ST. LOUIS – The U.S. District Court for the Eastern District of Missouri, Northern Division awarded attorney’s fees in an early 2018 lawsuit against Minnesota Life Insurance Co.
On April 9, Judge Catherine D. Perry issued an order wholly approving requests for the fees submitted by guardians ad litem and attorneys of record William P. Grant and Jeffrey P. Medler.
Perry’s order partially approves a similar request from attorney Albert S. Watkins.
The ruling states Lynlee Renick filed a declaratory judgment action against Minnesota Life in 2018, claiming her two children were entitled to a $1 million death benefit under her deceased husband’s insurance policy as secondary beneficiaries. Watkins represented the family.
In response the defendant answered with a counterclaim for interpleader, naming Renick, E.R., and M.G. as potential claimants to the insurance proceeds.
"Because of a potential conflict between the named claimants’ interests, I denied Renick’s request to be appointed next friend of E.R. and M.G., and I appointed a guardian ad litem (GAL) for each of the minor children,” wrote Perry. “Specifically, I appointed William P. Grant as GAL and attorney of record for E.R. I appointed Jeffrey P. Medler as GAL and attorney of record for M.G.”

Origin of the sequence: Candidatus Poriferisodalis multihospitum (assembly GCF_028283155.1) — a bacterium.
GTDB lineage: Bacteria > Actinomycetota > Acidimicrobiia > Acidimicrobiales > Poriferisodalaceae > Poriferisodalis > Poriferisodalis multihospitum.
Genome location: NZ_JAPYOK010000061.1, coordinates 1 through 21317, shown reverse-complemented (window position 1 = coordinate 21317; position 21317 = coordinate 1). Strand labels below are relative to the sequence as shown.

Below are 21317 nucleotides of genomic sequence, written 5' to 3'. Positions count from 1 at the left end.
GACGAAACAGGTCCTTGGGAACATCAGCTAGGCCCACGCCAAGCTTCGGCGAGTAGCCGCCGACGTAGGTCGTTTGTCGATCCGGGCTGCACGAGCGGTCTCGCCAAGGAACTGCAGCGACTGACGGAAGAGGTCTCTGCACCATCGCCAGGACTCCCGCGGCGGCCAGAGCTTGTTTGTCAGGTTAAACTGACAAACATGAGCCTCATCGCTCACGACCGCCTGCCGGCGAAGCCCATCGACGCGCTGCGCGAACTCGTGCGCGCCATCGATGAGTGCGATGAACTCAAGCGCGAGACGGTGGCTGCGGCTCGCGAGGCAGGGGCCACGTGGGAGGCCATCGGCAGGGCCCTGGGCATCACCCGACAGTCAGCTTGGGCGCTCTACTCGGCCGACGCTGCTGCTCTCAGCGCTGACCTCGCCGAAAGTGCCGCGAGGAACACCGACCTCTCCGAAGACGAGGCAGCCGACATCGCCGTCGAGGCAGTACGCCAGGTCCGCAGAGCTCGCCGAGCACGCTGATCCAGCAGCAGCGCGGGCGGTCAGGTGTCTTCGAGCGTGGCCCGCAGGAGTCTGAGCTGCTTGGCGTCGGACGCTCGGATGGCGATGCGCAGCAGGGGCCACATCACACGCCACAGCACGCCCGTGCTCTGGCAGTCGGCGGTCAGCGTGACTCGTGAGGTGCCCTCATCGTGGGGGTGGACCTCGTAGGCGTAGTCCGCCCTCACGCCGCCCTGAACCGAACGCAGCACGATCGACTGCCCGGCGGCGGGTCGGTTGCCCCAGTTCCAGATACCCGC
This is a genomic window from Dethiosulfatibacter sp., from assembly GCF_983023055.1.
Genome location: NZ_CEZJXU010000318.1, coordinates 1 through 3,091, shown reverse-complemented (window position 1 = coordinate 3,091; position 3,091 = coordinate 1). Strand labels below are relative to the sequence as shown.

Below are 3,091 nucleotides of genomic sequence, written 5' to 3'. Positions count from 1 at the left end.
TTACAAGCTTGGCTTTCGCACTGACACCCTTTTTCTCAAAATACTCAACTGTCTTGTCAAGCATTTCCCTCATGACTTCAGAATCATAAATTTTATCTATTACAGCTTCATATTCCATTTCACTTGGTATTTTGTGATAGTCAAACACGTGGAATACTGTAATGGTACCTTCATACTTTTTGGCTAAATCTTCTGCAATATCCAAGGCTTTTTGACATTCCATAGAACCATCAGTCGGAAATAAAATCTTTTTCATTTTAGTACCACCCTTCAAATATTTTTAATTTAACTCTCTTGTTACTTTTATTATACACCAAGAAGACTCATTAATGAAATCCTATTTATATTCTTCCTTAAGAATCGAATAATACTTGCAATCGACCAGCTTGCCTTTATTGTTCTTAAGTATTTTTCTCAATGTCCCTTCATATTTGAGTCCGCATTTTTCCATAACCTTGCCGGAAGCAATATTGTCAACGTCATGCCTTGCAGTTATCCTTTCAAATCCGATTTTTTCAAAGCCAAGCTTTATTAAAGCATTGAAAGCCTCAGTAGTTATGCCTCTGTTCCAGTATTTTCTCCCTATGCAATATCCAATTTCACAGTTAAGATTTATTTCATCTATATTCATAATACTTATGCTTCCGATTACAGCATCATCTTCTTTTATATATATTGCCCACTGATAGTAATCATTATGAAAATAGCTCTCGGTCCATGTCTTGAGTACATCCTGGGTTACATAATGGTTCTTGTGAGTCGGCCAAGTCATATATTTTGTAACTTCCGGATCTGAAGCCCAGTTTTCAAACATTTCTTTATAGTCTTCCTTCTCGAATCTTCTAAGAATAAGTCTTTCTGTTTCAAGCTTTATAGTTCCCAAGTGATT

Renick, meanwhile, disavowed her interest in the interpleaded insurance proceeds while the children, through their respective GALs, have settled their claims to the proceeds, the order additionally stated.
Perry awarded Grant $9,050 in attorney’s fees, “representing 20 hours of work expended at a rate of $350/hour, and 8.2 hours of work expended at a rate of $250/hour.” She awarded Medler $9,755 in attorney’s fees and $781.05 in expenses for “25.9 hours of charged work expended at a rate of $350/hour, and 4.6 hours of work expended at a rate of $150/hour.”
“Upon review of the detailed billing records, I find the time expended to be reasonable and the hourly rates appropriate,” wrote Perry in response to Grant and Medler’s requests.
On Feb. 12, Watkins submitted a request for $388.95 in costs and $83,146.50 in attorney’s fees generated from “approximately 255 hours of representation,” but Perry awarded him only $10,000 and costs in the amount of $430.
According to the order, the judge saw “no reason why 13 legal professionals from his law firm were required in this effort and why such substantial time was expended in what Watkins himself characterized as an uncontested issue between the claimants.”